Archival Repositories: Where’s the Data?

“Where can we find a comprehensive list of archival repositories in the United States?” This is a question Eira Tansey (University of Cincinnati) and I (Ben Goldman, Penn State University) asked in early 2016 when we started a project to map the vulnerabilities of American archives locations to the future impacts of climate change. With the amazing help of geospatialists at Penn State (Nathan Piekielek, Geospatial Services Librarian) and Tara Mazurczyk (Ph.D. Candidate, Department of Geography) we explored how sea level rise, storm surge, temperature fluctuations and increased precipitation might effect 1,232 archival locations in the continental United States. Eira and I shared initial findings at the Research Forum of the 2017 Society of American Archivists’ Annual Conference, and submitted (with our collaborators) a manuscript for publication this past July.

While we are excited to share the results of this project with our archival colleagues and comrades, one of our lingering disappointments with this effort has been the lack of a comprehensive dataset to work with. The best option we could find came from OCLC’s ArchiveGrid (thanks to Bruce Washburn and Merrilee Proffit), which provided a useful dataset to conduct our research, but clearly did not fully reflect the size of the archival community. By contrast, IMLS’s Museum Universe data file contains over 30,000 entries. It became clear to us that in order to fully understand the future impacts of climate change on documentary heritage in the U.S., we needed better data.

Now, thanks to the Society of American Archivists Foundation, we can begin to pull together a better dataset. Eira and I were awarded a $5,000 Strategic Growth grant from SAA Foundation in May, and over the course of one year (July 2017 – June 2018) are attempting to find, aggregate, standardize and openly share a vast dataset on archival repository locations, with help from an amazing Research Assistant, Whitney Ray.

We hope to use this blog to share our progress and highlight interesting or useful information related to this effort. We welcome the wisdom and comments of our archival colleagues everywhere, so please don’t hesitate to reach out if you have any thoughts or ideas!

 

 

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Dear Archivist, or, How I learned to stop worrying and cold-called the U.S. archival community

Hi! My name is Whitney, and I’m very excited to be the Research Assistant helping Ben and Eira with RepoData. Our goal is to create a standardized, centralized, and interoperable data set of archival repositories in the United States. We will use this data set to create a map that depicts possible effects of climate change on archival repositories and their particular vulnerabilities. My job is to gather information about the existence and location of archival repositories.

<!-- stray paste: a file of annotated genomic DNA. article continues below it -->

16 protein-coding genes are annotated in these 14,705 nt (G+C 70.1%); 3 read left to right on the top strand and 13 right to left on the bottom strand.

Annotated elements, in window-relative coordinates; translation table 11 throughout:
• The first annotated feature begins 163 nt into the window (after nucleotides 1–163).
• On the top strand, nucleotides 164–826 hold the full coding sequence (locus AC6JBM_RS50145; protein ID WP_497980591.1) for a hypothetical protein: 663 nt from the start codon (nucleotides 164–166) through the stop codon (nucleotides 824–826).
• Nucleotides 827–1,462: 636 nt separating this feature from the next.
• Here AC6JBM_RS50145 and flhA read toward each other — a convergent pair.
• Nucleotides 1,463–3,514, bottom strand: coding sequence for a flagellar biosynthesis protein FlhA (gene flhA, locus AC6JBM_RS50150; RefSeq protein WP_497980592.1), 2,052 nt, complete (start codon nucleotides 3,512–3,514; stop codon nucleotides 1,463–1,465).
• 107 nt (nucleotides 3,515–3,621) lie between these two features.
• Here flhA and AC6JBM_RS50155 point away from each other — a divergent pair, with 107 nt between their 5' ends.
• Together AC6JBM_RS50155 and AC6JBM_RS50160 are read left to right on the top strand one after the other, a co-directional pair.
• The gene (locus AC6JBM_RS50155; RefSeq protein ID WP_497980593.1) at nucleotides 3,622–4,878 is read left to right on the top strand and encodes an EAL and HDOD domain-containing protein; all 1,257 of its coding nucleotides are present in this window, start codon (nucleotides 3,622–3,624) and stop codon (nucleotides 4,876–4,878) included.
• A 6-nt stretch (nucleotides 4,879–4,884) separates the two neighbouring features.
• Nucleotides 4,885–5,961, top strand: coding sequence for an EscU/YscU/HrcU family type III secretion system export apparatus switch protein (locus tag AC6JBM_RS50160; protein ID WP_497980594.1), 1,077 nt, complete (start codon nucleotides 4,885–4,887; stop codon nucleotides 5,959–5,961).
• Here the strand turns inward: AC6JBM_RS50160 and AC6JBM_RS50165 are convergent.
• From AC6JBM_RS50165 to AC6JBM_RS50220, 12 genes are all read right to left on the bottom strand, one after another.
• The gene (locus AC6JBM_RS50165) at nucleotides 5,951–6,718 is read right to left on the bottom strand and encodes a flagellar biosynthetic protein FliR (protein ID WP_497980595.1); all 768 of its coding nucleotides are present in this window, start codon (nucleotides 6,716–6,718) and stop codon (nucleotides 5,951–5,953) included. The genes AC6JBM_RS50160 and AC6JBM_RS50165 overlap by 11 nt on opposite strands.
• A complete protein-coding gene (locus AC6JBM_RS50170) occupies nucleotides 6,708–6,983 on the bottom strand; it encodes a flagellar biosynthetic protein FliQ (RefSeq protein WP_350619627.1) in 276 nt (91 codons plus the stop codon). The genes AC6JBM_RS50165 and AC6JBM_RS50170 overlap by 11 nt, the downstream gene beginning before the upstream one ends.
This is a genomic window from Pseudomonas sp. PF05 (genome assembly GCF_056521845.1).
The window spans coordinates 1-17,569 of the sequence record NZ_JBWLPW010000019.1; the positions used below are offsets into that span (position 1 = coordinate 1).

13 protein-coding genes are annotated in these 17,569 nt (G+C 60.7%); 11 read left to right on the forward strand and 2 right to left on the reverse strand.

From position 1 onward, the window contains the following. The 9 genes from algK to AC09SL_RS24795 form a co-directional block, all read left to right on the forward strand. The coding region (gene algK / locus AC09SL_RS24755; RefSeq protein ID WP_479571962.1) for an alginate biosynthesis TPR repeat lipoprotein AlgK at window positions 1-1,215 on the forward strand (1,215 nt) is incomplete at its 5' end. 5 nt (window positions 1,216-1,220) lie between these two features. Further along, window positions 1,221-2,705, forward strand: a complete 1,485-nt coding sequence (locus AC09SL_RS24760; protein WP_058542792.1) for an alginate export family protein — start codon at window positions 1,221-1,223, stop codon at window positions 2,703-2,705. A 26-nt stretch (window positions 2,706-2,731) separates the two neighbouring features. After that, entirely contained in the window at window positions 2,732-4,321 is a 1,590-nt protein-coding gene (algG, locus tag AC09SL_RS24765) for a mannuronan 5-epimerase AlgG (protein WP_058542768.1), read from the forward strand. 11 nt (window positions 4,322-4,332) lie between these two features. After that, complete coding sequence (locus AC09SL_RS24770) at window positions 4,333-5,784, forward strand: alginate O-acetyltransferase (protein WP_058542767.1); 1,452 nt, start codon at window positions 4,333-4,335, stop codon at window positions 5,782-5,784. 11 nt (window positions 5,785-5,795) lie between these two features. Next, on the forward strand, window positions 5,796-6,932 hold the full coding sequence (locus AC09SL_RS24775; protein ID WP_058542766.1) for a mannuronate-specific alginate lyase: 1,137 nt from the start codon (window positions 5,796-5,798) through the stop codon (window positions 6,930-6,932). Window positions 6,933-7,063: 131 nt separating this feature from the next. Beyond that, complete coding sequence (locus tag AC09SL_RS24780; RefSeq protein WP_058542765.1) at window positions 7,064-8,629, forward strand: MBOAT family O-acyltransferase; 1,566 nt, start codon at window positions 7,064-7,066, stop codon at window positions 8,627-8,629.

In early September I began to reach out to archival organizations. I used the Directory of Archival Organizations on the website of the Society of American Archivists (SAA) and list of groups in the Regional Archivists Associations Consortium (RAACs). Using the most up-to-date contact information I could find, either on the SAA site or on the websites of the organizations, I emailed contacts for the archival organizations and RAACs. Since many overlapped, I used my best judgment in first contacting the overarching groups and then, if there appeared to be a gap in our data collection, the sub-groups.

I also began to reach out to state archivists from the Directory of State Archives and representatives from State Historical Records Advisory Boards (SHRABs). The two directories above formed the core of my outreach. However, I also reached out to groups that I found through either recommendation by the organizations or through links on their websites.

In total, I’ve contacted 111 archival groups and SHRAB affiliates. As a team, Ben, Eira, and I have collected information on about 18,000 repositories, although we suspect that a lot of these repositories are duplicate entries: more on this, and what we plan to do about it, in a different blog post.

For me, this has been a learning opportunity in outreach and research on the profession. (My apologies again to the archivist in Oklahoma City whom I emailed twice as representative for two organizations!) It’s been great to see how resourceful archivists are in getting the word out about their collections through affiliation with a group and through descriptive information on their websites.

Next I’ll normalize data fields, categorize repositories, and find latitudinal and longitudinal coordinates. Our plan includes distinguishing between mailing addresses and the physical locations of repositories, particularly since mapping them can tell different stories about vulnerabilities to climate change.